(2) In their discussion of Hume’s principles of humanity and sympathy, I draw the reader’s attention to a notable difference between Hume and Mencius. Carey and Vitz argue that sympathy is our means for feeling with a stranger and humanity our means of feeling for They argue that whereas in cases of partial affection we can get to the feeling for without a prerequisite of sympathy (one doesn’t need to feel sympathy for one’s children in order to feel for them), that in the cases of broader benevolence or humanity the psychological ability to sympathize is required in order for us to have the feeling for others that develops into a virtue of humanity. (In the full picture, including the cognitive elements, we will need sympathy + humanity + cultivation, the last of which includes social circumstances and proper attention.) On this point, it would also be interesting to examine why Hume thinks there are two different principles operating here where Mencius only identified one. Regarding the aim to make these views plausible from the perspective of human psychology, it seems an important consideration whether there is one affective source or two required for cultivating this virtue.
(3) A third question is a broader interpretive question about the view Carey and Vitz suggest is shared here. Taking these two accounts of how we develop a virtue of humanity as similar and psychologically interesting, which Carey and Vitz invite us to do, there is still a question of what it means to possess this virtue. Mencius says we “extend these [partial benevolent affections] to the world,” hence the conclusion that our benevolence be universal. But though it is universal in scope, our benevolence is never impartial. I understand this to mean that we have the capacity—and, it seems, an obligation—to extend our benevolence to anyone whose plight is made known to us, as well as some obligation to sensitize ourselves such that we become more knowledgeable about the plights of others, but we don’t as a matter of fact have equal feelings of benevolence toward every human being. It also seems to follow that we will not necessarily feel benevolence toward everyone as strongly as we feel it toward our kin, even though we recognize at times that we have to correct for these biases. It is also supposed to be vicious to disregard the natural partial affections we ought to have. In what ways, then, are we treating people universally? The actual demands of the virtue of humanity seem unclear to me; it seems that we are expected to be kind, caring, and fair to all whom we encounter while maintaining some degree of partiality, but by itself this picture leaves a lot of detail to be filled in. In particular, in cases of conflict between partial affections and benevolence toward others, if impartiality is both impossible and discouraged, what are the appropriate and inappropriate moral weights we give to our kin? To put it more starkly, how does natural partiality plus sympathy with others get us beyond very basic kindness, when it doesn’t conflict with our partial interests too strongly? The sense of the “universality” that the virtue of humanity demands may lack some force without a demand for impartiality. This is a consequence embraced by those who take partialism seriously (as I do), but I find the claim that our benevolence becomes universal to be rather hollow. I hope Carey and Vitz will have more to say in conversation about this problem, but I see the challenge as one that goes beyond the scope of their paper and one worth taking up in its own right.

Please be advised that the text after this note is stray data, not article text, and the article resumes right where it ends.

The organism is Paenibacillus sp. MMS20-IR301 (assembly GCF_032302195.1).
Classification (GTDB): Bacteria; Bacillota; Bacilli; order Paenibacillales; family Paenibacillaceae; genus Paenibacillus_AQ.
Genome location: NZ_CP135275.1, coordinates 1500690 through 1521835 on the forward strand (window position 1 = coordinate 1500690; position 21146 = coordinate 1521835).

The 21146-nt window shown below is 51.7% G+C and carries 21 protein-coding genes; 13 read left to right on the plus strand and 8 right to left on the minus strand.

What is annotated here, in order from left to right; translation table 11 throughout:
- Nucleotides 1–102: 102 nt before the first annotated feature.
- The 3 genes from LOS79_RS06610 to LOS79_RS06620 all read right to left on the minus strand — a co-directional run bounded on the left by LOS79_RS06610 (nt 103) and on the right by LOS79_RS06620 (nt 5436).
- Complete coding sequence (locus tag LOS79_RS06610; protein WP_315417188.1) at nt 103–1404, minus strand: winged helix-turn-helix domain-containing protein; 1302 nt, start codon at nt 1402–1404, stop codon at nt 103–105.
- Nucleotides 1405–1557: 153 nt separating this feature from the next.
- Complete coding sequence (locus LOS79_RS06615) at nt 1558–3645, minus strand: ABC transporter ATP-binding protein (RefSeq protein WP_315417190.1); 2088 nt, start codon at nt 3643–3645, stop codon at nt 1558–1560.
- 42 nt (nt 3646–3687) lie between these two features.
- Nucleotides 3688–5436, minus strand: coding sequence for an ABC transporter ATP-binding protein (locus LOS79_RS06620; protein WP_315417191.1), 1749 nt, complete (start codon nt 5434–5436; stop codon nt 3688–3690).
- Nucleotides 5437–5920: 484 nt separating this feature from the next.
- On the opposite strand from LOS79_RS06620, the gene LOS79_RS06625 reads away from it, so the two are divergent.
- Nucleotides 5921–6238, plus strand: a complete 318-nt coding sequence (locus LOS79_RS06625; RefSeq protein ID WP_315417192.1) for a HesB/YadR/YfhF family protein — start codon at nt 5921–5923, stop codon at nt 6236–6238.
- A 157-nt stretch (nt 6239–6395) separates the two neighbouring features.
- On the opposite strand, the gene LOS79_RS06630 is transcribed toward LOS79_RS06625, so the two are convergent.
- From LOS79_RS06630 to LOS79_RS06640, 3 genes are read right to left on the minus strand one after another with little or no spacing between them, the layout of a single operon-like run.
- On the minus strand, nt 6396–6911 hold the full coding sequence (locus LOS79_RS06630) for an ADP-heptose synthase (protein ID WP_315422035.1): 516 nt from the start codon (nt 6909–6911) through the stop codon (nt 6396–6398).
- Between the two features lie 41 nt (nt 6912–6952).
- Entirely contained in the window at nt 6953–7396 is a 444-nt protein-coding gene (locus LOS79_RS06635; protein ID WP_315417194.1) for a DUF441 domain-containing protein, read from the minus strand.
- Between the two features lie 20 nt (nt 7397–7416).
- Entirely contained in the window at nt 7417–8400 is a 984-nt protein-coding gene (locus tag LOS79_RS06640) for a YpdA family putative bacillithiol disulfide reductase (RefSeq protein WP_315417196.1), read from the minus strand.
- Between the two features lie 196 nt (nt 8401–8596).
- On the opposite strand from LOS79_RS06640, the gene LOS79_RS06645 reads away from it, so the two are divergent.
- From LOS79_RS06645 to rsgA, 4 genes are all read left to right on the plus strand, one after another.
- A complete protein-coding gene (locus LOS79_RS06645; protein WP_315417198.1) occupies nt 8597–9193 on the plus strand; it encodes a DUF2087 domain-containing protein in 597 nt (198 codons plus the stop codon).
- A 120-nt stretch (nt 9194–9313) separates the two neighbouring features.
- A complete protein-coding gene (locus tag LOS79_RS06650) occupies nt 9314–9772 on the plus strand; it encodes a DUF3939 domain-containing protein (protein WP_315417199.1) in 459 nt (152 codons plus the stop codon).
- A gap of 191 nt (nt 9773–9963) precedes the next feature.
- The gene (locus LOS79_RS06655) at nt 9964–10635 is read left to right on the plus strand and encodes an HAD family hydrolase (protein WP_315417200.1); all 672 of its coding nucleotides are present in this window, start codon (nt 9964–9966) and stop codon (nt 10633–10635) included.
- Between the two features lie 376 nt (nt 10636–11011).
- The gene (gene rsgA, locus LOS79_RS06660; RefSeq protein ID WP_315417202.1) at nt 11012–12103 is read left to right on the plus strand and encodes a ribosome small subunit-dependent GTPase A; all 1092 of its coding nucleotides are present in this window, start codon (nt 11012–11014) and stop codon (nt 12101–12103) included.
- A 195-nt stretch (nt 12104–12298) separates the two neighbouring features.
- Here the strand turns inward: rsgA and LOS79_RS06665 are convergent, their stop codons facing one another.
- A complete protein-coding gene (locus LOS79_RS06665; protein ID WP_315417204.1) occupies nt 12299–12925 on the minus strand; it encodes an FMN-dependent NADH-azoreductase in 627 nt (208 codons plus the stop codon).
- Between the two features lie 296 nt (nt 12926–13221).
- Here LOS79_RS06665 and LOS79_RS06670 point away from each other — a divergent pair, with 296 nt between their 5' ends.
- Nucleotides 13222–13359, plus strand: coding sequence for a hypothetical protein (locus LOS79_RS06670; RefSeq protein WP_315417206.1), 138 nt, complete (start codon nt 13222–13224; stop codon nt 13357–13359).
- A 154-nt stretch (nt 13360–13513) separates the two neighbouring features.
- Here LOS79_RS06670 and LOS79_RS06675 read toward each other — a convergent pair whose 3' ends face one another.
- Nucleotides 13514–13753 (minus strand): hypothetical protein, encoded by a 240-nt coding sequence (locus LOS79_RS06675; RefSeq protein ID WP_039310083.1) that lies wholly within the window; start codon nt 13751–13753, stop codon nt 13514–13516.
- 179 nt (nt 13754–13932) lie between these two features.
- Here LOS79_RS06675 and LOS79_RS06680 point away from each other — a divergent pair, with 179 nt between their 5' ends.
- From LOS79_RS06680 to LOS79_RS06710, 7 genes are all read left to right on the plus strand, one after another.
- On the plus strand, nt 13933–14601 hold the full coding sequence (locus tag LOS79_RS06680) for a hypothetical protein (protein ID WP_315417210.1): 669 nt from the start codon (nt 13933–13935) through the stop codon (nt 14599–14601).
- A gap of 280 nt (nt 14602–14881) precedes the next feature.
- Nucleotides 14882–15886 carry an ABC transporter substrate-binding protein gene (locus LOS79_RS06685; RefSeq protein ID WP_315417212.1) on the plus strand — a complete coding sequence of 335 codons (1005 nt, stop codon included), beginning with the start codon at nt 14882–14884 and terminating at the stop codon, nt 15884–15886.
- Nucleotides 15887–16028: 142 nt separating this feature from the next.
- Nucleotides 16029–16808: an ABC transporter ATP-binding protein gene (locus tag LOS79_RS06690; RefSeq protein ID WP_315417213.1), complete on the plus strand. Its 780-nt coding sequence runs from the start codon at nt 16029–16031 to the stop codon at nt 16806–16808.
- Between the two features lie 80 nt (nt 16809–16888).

— Erin Frykholm (University of Kansas)
- Hume, David. 2000. A Treatise of Human Nature, edited by David Fate Norton and Mary J. Norton. Oxford: Clarendon Press.
- Kim, Myeong-seok. 2010. “What Cèyǐn zhī xīn (Compassion/Familial Affection) Really Is.” Dao 9: 407-425.